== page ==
Our admirable captain spoke to us, saying that now was not the time for apologies, that we should just get to help first, and then deal with the consequences of what had just happened. We naively took this to mean that he was going to apologise, but that never eventuated. Apparently, he felt no guilt whatsoever about all this, and in fact he was expecting us to apologise to him for crashing the ship. J2, still on a paranoia trip, decided he would take the machete from the elderly man who was leading us to help. His suspicions were piqued by the fact that the man tried to hold onto the tool as J2 literally ripped it from his grasp.

We walked along a track cutting through groves of coconut palms and low green succulents radiating intense heat. At this point we still didn’t even know where we were- it could have been the mid-coast of Panama, we could have been in the Colombian stretch of the Darien Gap. Crashing into Cuba would not have surprised me after le Capitaine’s dismal exhibition of navigation. As it turned out, we were in Panama, around 100km from the Colombian border, and very far from our intended destination. After a harsh march through scrubby foreshore, we came upon an airfield, and then a collection of dugout canoes. The canoes were there to transport us along the final leg of the journey to village, which lay on the opposite side of a picturesque inlet. The canoes were overloaded with us and our possessions, and for half an hour I cradled my camera and computer on my chest, as water lapped over the front of the canoe and ran down my back as I lay in the front (by keeping low, I doubled as ballast).

Waiting on the shore of the village was half the population. This was Mansucum, an isolated hamlet made up of stick huts with thatched roofs. It’s a place where white people generally don’t come, because they have competent captains steering their vessels. So we were quite an oddity. As we moved through the crowd, people stared and children reached out to touch our bizarre skin. Many of the kids were overcome by fear, and raced away (some in tears) as we walked down the paths, and sets of eyes could be seen peering through the gaps in the stick-walled houses. When we arrived at our host’s home, a huge crowd had gathered near the door and were keenly observing the behaviour of the visitors. Paul tried to break the ice with some of the kids by kicking a soccer ball to them, but this only sent them scrambling for cover, screaming as though he was brandishing a weapon of some sort.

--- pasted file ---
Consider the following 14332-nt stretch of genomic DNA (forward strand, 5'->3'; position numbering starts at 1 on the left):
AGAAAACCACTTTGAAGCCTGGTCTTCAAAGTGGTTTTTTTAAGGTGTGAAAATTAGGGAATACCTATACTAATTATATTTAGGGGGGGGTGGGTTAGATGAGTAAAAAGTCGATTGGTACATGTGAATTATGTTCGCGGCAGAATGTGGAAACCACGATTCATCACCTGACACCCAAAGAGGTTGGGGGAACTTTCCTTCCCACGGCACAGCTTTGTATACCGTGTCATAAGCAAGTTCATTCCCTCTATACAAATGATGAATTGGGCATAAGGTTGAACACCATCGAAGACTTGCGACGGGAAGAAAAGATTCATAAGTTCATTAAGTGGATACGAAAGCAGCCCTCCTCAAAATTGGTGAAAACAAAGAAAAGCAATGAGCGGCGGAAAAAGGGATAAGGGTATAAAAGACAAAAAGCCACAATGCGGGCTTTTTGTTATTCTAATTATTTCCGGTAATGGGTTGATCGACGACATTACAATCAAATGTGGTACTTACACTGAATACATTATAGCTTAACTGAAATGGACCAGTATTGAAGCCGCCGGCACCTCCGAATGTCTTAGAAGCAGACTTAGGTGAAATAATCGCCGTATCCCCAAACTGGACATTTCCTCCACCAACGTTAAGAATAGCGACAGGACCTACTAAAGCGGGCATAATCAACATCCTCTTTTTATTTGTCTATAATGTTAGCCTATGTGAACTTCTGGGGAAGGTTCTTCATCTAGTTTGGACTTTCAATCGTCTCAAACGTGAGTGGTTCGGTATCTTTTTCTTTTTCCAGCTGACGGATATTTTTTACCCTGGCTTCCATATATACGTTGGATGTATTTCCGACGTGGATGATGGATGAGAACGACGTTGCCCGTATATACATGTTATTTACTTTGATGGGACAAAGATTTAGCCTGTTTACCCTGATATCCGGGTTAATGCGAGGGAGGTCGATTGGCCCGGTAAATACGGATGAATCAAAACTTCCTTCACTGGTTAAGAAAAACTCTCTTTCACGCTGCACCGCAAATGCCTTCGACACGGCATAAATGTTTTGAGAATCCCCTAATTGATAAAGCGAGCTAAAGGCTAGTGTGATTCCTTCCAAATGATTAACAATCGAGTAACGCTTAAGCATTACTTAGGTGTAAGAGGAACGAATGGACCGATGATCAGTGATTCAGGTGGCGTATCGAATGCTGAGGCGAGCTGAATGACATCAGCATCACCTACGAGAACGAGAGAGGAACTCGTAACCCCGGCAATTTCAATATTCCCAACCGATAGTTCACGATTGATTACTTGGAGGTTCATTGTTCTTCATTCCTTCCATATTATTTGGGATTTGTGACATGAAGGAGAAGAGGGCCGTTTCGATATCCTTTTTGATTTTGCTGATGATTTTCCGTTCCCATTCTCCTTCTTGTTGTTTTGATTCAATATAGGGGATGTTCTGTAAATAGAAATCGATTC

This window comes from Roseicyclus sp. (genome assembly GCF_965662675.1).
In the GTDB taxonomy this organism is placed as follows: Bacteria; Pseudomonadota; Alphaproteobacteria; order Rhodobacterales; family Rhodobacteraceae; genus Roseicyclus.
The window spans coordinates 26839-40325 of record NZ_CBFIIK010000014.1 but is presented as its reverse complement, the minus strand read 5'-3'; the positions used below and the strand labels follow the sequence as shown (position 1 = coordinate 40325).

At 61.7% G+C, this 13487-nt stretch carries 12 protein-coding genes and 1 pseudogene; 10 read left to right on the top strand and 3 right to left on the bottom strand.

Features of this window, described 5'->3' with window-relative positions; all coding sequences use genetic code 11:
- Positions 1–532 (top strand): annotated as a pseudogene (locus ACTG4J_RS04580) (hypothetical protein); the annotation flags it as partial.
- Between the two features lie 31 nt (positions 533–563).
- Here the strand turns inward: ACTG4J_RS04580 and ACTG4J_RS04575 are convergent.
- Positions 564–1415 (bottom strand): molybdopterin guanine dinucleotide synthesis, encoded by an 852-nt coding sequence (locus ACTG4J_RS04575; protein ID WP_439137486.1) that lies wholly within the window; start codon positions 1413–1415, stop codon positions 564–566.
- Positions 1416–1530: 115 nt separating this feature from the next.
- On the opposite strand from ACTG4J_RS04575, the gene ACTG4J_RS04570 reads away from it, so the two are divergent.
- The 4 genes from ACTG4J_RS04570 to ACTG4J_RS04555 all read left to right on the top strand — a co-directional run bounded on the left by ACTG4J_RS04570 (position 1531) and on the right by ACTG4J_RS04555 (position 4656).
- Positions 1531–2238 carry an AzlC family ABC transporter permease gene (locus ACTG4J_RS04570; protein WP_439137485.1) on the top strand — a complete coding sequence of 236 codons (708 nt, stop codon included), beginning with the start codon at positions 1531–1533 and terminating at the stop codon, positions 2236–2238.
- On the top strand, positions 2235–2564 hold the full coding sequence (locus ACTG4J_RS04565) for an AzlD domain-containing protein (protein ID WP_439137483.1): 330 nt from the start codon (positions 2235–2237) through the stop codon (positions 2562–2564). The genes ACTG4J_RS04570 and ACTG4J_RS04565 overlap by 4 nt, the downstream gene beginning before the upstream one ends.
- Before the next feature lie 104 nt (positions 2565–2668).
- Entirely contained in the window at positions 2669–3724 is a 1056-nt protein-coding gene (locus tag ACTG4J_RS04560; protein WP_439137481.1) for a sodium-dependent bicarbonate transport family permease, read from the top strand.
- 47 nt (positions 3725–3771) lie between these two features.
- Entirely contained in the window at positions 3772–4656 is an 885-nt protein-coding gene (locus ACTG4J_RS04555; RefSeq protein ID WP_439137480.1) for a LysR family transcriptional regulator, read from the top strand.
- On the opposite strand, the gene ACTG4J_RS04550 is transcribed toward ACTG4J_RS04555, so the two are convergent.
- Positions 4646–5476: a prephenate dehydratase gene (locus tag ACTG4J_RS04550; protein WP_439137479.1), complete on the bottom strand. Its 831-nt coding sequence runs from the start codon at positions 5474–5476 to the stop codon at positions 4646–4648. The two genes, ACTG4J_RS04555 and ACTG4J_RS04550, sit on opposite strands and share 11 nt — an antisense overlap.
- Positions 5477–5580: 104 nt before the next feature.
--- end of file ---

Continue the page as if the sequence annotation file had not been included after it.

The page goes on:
Mansucum is a village in the province of Comarca Kuna Yala, which is a semi-autonomous zone of Panama that extends from Colombia to El Porvenir. The people are known as Kuna, and they are of an independent psyche, having overthrown Panamanian rule in their region in the 1920’s. They govern the region, and impose taxes on all visitors (the proceeds of which they use to build infrastructure), and they also prohibit the sale or rental of any Kuna land to non-Kuna people. They don’t pay taxes to Panama, and have a social hierarchy that is completely dependant on age. We learnt all this during our stay, and it was heartening to see an indigenous people so in control of their destiny, especially coming from South America, where every history lesson seems to include some reference to the destruction or enslavement of a group of natives.